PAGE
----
We’re hiring! Apply to join Help Refugees as our new Office Manager

Help Refugees Office Manager

Application deadline 9am, Monday 9th March. 

About you

You’re someone who loves multitasking and really makes things happen. You have strong IT skills and you’re a natural organiser who can build systems for managing a wide range of ongoing and ad hoc tasks. You’re comfortable adapting plans and working in a fast-paced environment where things can often change. When you’re faced with tasks and challenges you use your initiative and can-do attitude to work out the way forward, but you also know when to check in with the team.

About the role

You’ll keep both the Help Refugees office and team ship shape, helping ensure colleagues are supported and have the resources they need. You’ll also act as a friendly and effective first point-of-contact for enquiries by email, phone and social media.

Your roles and responsibilities

Day-to-day office management: 

  • Troubleshooting IT issues
  • Acting as point of contact with all office facilities – security, repairs, IT, FOH, cleaners, rubbish disposal
  • Ad Hoc expenses for the Senior management team – COO, Head of Programmes and Head of Partnerships
  • Maintaining an office operational budget to track spending and manage expenditure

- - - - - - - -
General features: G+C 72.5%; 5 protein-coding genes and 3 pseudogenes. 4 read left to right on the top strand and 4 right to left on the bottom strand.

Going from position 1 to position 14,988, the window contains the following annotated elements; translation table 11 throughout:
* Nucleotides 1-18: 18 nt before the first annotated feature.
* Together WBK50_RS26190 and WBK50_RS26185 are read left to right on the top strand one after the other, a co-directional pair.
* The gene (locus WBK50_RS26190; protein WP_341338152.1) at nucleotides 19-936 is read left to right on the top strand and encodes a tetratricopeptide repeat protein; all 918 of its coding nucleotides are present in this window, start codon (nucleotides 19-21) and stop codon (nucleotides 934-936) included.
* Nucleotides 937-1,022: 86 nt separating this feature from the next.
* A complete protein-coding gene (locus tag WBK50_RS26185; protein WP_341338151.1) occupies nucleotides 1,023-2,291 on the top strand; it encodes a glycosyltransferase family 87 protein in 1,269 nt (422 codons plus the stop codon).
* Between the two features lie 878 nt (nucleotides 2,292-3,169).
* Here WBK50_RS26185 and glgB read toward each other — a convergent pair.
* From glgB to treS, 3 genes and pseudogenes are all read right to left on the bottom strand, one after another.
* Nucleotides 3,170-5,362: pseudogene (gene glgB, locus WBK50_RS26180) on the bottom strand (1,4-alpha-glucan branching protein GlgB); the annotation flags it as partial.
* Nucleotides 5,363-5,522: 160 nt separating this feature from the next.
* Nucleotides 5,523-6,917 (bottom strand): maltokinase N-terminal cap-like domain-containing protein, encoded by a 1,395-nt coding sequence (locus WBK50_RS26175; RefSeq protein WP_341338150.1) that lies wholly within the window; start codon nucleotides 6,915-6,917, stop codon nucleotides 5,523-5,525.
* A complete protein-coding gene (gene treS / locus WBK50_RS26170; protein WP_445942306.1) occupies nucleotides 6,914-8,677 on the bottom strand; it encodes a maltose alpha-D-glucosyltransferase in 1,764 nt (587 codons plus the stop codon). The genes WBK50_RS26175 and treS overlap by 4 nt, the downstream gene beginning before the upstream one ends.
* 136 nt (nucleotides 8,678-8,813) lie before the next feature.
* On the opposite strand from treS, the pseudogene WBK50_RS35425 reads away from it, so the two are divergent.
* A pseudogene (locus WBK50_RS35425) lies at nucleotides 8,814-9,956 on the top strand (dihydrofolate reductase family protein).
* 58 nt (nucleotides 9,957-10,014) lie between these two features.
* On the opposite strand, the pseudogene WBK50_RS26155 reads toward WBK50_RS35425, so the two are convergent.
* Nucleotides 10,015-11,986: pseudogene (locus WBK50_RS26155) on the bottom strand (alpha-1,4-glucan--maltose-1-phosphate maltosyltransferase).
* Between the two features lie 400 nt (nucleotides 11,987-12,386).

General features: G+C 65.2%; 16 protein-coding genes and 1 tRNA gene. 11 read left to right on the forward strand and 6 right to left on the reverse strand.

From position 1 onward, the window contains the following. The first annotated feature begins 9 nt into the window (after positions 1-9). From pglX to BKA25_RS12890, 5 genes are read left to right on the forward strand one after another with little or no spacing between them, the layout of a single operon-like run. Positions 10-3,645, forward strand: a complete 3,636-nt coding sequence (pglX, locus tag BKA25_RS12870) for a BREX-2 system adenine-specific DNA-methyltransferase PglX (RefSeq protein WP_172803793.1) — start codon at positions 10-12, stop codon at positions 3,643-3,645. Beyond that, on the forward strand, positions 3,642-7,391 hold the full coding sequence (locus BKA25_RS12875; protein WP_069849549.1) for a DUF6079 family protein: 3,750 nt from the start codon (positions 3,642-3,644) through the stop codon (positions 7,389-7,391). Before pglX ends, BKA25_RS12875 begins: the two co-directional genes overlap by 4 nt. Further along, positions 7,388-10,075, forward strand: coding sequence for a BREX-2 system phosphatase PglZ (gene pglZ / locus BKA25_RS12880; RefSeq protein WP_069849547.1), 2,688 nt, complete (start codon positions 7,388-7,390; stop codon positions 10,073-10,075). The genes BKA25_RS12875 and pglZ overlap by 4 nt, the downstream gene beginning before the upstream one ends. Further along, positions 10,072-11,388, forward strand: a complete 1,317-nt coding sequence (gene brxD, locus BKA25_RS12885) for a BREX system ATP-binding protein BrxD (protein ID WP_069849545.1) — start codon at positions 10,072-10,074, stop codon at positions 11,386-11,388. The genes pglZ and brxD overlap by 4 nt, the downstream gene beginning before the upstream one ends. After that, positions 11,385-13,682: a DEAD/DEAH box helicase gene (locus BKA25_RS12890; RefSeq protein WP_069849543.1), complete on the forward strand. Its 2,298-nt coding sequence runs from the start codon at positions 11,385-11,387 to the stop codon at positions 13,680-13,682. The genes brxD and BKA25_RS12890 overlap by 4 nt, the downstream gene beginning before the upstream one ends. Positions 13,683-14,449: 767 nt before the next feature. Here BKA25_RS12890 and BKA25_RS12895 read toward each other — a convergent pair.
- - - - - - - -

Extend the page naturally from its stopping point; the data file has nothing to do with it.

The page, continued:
• Maintaining the office environment by ensuring stationery, tea and coffee levels are topped up and plants are watered
  • Creating and implementing office management systems and leading on keeping the office tidy 
  • Managing stock of Choose Love merchandise, collecting additional stock from storage when needed and occasionally ordering new stock 
  • Managing stock of tablets and payment devices and ensuring everything is charged
  • Managing stock of buckets, chargers and simple event signage so it’s easy to send out for events
  • Organising and overseeing couriers and shipping locally, nationally and internationally
  • Hand-delivering items to VIPs 
  • Booking meeting rooms 
  • Taking minutes for team meetings
  • Paying cash and cheques in to the bank 

Acting as a first point-of-contact for enquiries: 

  • First point of contact with the general public representing the organisation’s voice and tone on emails and messages 
  • Replying to emails sent via website, prioritising anything urgent, sharing emails with relevant team members in a timely manner as required
  • Replying to messages and comments on social media in a friendly timely manner
  • Completing a range of other ad hoc tasks, depending on the needs and priorities of the organisation

Salary: 23-26k, depending on experience. Based in the Help Refugees London office, Somerset House, Strand, London WC2R 1LA. Two-year contract, full time role, with six-month probation period. Applications to be submitted by 9am, Monday 9th March.